Eastern Oregon University

State of mind

A short examination of three artists toward a general note of caution

In Part One of this two-part look at the La Grande and Baker City art “scenes,” I briefly mentioned the course my adventure took. My wife called it my “vision quest,” because even though I would be sleeping in the back of my truck with its canopy between me and night critters, I would be alone and on my own, deprived of both the conveniences and distractions of home. What I was really hoping for was to get the “flavor” of the area and find a context for much of the art I thought I would be seeing.

Not that I really needed context, for even though the center of our state, between Bend and Baker City, is considerably more wide open and with considerably fewer humans than the Willamette Valley, the populated areas are similar to what I experience every day. Both La Grande and Baker City are larger than the town I live near, and their sensibilities are quite similar. Of course, there are folks who are exceptions to this generalization, and I really hoped to find them.

My first night found me sharing a campground with a single group of three people. They were young, and while initially loud, eventually quieted down enough so I could sleep. The Super Moon had put a damper on my plans for a star-filled sky, so I doused my campfire and climbed into the bed of my truck. It was a cold night on Slide Mountain (in the Ochoco Mountain Range) and I opted to sleep in fleece sweats and fingerless wool gloves. It wasn’t until I crawled into my new sleeping bag that I discovered it was a tight fit making it nearly impossible to shift sleeping positions, but at least I knew I’d be warm. When I finally quit squirming, I was surprised at how absolute the quiet was around me.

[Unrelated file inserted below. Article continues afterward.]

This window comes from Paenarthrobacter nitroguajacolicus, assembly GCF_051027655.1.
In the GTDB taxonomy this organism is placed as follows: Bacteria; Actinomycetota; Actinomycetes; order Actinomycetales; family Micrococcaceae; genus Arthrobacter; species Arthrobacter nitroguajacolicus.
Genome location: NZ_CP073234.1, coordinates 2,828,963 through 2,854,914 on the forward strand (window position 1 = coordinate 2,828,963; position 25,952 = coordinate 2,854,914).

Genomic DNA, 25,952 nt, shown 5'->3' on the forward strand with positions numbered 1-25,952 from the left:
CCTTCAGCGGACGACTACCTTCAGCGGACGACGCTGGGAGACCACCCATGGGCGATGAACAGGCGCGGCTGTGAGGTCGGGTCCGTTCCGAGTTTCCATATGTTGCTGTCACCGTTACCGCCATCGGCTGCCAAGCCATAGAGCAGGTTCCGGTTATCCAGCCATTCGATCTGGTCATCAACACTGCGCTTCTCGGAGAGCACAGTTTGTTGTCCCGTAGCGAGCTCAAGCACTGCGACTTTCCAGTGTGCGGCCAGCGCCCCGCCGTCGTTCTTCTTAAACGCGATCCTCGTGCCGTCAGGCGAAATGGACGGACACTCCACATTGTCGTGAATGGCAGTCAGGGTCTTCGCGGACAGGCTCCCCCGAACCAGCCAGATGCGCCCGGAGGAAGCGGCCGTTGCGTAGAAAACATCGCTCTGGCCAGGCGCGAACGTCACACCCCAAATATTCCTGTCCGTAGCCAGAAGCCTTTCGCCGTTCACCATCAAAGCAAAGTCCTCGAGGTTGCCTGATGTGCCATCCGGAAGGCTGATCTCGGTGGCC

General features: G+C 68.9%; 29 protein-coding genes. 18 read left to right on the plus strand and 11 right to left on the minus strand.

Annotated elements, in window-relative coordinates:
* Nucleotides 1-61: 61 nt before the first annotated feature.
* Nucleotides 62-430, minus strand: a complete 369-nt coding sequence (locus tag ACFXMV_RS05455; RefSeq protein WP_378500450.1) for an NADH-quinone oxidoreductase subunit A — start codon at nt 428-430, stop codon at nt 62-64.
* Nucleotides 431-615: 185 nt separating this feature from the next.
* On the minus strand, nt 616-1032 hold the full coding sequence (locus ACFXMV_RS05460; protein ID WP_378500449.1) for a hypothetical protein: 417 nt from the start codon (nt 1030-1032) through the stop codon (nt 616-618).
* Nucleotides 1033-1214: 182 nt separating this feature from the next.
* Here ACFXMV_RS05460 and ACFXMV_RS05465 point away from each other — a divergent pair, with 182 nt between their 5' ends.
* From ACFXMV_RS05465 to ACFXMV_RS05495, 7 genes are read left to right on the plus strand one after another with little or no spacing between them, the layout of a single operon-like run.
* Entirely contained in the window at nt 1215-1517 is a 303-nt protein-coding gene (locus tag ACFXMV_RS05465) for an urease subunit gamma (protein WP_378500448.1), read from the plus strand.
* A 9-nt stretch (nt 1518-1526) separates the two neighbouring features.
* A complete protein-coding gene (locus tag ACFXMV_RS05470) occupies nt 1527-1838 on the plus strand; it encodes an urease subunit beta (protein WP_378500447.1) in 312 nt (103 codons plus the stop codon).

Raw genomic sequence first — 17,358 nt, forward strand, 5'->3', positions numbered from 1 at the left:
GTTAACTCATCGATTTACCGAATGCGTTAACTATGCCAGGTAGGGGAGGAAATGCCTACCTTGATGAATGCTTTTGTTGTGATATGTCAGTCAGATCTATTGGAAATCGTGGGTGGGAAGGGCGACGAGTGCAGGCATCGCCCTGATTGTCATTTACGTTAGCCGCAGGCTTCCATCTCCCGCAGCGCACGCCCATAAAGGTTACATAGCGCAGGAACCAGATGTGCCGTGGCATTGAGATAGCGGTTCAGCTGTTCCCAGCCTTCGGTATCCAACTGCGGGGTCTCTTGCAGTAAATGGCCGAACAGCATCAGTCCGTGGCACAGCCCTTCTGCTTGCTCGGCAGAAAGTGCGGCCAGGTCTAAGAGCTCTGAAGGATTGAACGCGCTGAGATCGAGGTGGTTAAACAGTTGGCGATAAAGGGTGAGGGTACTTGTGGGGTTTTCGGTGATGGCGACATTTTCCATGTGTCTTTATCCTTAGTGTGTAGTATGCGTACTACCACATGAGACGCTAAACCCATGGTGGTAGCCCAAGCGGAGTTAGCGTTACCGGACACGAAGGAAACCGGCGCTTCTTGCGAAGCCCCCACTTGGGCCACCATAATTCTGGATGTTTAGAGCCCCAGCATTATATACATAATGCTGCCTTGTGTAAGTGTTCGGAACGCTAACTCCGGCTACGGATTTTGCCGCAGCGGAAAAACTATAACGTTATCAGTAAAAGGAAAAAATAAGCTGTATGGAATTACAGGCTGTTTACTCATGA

I did not sleep well. I first woke after a couple hours and opened my eyes to have a look around in the bright moonlight. I was not prepared for what I saw. The windows of my canopy seemed to have several large, red parameciums affixed to it. Accustomed to an occasional visual anomaly such as “stars” or colors, I didn’t get too excited about this event and fell back asleep. I awoke again a couple hours later to find all of my windows decorated with large, pale white dogwood blooms. This time I became a bit more perplexed but figured it to be a matter of sensory deprivation—not lunacy—and made a mental note to have a radio softly playing the rest of my nights camping (a choice between country and religious but it worked) and sleep with my bag unzipped.


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